All About the Commodity Brokers and Commission Rates


Triston Martin

Nov 23, 2023


Commodity brokers play a vital part in enabling trading; regardless of whether a trade is conducted over the phone or online, having a commodities broker is necessary to ensure that it is carried out effectively. A person who executes trades in commodities on behalf of their customers is frequently referred to as a "commodity broker." It is also possible to use this term to refer to a brokerage firm that deals with commodity trades. To comply with the requirements for registration, brokerage businesses are classified as either introducing brokers (IB) or futures commission merchants (FCM) (FCM). The phrase "related persons" refers to specific individuals (AP).

Commodity Brokers and Commission Rates

The following is some information about the commodity broker and the commission rates:

Full-Service Broker Commission

Making a profit is the primary objective of a commodity broker. Make sure, however, that the money they are paying you isn't just going toward paying commissions; rather, it is receiving sound advice and recommendations. If you are a very active trader and you pay $80 in commissions for each round turn, it is improbable that your account will generate a profit.

Negotiating Commission Rates

Commission rates are an important consideration for many novice traders when selecting a commodity broker. Beyond the compensation rate offered to the broker, the business of commodities futures encompasses much more than simply that aspect. One of the primary considerations you should make when selecting a broker for commodities is whether or not you believe the broker will increase the profitability of your account.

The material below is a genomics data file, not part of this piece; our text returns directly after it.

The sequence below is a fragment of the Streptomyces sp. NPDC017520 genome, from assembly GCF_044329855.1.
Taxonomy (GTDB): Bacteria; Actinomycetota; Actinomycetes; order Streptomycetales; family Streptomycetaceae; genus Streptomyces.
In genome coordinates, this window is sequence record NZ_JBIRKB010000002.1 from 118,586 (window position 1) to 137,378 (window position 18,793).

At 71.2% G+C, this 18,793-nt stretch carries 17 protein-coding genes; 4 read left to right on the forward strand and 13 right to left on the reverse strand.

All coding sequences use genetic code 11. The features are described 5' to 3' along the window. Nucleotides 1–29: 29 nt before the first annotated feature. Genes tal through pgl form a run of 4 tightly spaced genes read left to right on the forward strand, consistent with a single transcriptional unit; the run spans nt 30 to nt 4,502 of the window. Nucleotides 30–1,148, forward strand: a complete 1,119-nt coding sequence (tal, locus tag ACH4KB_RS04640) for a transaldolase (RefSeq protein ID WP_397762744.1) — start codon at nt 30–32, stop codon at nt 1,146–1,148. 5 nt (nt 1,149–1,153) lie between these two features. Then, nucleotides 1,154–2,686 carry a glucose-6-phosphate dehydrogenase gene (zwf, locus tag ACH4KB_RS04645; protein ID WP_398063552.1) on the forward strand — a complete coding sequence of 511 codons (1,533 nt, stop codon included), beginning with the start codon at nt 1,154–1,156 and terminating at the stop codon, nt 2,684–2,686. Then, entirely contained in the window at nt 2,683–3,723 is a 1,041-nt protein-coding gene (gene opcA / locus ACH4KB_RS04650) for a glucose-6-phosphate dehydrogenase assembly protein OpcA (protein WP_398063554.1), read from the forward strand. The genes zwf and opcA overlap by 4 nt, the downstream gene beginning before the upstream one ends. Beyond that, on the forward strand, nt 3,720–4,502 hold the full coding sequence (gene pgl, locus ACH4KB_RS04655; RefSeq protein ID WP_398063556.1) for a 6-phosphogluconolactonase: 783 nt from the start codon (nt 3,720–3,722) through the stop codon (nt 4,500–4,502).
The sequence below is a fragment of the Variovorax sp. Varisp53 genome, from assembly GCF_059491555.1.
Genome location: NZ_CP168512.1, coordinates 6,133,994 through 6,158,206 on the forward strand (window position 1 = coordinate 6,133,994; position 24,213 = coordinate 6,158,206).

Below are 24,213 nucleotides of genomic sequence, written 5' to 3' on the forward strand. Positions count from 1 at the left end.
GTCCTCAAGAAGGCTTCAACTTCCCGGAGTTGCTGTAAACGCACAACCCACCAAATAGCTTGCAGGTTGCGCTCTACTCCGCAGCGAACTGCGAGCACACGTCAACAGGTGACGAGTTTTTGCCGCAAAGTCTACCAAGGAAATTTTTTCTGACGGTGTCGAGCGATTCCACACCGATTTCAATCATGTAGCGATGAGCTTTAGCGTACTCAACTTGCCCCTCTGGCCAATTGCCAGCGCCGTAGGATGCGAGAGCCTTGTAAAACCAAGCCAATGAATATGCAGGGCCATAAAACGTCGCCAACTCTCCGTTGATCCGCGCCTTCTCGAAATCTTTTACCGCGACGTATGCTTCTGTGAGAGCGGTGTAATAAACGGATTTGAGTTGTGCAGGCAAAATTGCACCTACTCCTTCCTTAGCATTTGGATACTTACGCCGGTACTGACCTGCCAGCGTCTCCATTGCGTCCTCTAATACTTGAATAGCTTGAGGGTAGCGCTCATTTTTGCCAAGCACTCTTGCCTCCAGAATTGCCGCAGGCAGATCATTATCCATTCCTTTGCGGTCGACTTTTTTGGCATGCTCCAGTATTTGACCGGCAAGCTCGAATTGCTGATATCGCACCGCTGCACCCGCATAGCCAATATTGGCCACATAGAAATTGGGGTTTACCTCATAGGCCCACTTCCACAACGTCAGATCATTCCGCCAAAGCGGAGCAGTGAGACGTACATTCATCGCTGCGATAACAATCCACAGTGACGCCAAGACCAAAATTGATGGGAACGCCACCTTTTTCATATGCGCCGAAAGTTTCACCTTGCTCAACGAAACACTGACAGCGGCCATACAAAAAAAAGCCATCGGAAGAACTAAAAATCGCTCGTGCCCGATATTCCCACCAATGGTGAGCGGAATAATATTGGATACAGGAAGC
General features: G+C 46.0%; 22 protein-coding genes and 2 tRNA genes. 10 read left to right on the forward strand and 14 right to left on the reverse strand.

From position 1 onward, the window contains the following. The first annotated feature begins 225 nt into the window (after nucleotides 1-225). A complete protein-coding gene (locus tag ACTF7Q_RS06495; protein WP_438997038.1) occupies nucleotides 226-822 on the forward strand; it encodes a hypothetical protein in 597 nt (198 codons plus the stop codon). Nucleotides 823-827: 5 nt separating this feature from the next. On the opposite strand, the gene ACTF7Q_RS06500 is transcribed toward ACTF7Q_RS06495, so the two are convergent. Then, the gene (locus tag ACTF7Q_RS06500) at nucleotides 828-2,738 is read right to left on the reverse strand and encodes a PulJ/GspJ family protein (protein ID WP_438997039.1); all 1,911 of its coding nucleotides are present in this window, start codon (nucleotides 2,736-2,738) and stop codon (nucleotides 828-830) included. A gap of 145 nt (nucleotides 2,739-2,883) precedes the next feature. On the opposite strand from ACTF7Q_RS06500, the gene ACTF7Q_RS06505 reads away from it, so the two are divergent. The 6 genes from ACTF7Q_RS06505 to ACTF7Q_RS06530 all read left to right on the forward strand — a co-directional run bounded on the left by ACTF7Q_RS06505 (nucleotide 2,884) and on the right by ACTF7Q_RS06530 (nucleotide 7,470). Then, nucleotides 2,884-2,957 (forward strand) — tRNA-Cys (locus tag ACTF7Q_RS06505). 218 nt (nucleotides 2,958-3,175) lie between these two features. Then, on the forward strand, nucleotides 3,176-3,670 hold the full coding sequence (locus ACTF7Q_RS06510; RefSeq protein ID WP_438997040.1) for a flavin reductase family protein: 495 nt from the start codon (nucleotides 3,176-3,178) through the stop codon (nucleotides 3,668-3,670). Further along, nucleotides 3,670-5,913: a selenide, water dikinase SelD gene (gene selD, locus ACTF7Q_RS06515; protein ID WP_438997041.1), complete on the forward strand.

Active vs. Seldom Trader Commissions

When looking for a full-service commodity broker to execute trades and provide suggestions, it is important to use common sense. However, an active trader who pays a considerable amount in commissions every month should ensure that the broker is prepared to invest the time necessary to service the account appropriately. This is because active traders pay more in commissions than less active traders.

The Time to Change Brokers

In commodities brokers, one frequently gets what one pays for. If your broker is giving you a decent return on your investment, you might not want to upset the boat because, in this industry, people frequently get what they pay for.

Comparing Broker Commission Rates

Since the advent of computerized trading, the commission rates for trading commodities have significantly reduced. In the early 2000s, many bargain brokers charged more than $50 for a round-turn, defined as a transaction consisting of a buy followed by a sale. As a result of the shift from traditional trading to electronic trading, discount brokers started providing commissions for less than $10 each round-turn.

Commissions on Futures